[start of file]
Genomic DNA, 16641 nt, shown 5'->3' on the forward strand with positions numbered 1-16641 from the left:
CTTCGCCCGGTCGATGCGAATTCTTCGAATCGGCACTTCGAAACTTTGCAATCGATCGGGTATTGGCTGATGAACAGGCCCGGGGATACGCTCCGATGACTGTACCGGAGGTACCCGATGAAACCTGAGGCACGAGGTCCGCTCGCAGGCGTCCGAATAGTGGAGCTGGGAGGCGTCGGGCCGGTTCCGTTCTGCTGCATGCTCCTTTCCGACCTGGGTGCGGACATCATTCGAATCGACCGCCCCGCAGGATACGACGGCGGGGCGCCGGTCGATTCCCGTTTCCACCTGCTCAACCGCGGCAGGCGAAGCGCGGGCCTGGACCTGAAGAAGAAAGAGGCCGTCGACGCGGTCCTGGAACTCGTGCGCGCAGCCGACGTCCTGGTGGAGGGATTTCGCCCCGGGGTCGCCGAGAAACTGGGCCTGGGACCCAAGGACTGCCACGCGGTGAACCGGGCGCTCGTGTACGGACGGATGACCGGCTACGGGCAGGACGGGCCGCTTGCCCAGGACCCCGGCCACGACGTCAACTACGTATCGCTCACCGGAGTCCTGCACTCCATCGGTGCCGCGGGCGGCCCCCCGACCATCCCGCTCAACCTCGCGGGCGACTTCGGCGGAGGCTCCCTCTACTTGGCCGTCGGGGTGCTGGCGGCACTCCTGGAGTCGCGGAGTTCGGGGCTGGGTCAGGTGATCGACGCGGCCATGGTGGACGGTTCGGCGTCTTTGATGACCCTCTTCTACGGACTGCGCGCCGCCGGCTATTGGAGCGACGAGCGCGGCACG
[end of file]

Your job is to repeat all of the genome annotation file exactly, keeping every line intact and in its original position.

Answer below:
Genomic DNA, 16641 nt, shown 5'->3' on the forward strand with positions numbered 1-16641 from the left:
CTTCGCCCGGTCGATGCGAATTCTTCGAATCGGCACTTCGAAACTTTGCAATCGATCGGGTATTGGCTGATGAACAGGCCCGGGGATACGCTCCGATGACTGTACCGGAGGTACCCGATGAAACCTGAGGCACGAGGTCCGCTCGCAGGCGTCCGAATAGTGGAGCTGGGAGGCGTCGGGCCGGTTCCGTTCTGCTGCATGCTCCTTTCCGACCTGGGTGCGGACATCATTCGAATCGACCGCCCCGCAGGATACGACGGCGGGGCGCCGGTCGATTCCCGTTTCCACCTGCTCAACCGCGGCAGGCGAAGCGCGGGCCTGGACCTGAAGAAGAAAGAGGCCGTCGACGCGGTCCTGGAACTCGTGCGCGCAGCCGACGTCCTGGTGGAGGGATTTCGCCCCGGGGTCGCCGAGAAACTGGGCCTGGGACCCAAGGACTGCCACGCGGTGAACCGGGCGCTCGTGTACGGACGGATGACCGGCTACGGGCAGGACGGGCCGCTTGCCCAGGACCCCGGCCACGACGTCAACTACGTATCGCTCACCGGAGTCCTGCACTCCATCGGTGCCGCGGGCGGCCCCCCGACCATCCCGCTCAACCTCGCGGGCGACTTCGGCGGAGGCTCCCTCTACTTGGCCGTCGGGGTGCTGGCGGCACTCCTGGAGTCGCGGAGTTCGGGGCTGGGTCAGGTGATCGACGCGGCCATGGTGGACGGTTCGGCGTCTTTGATGACCCTCTTCTACGGACTGCGCGCCGCCGGCTATTGGAGCGACGAGCGCGGCACG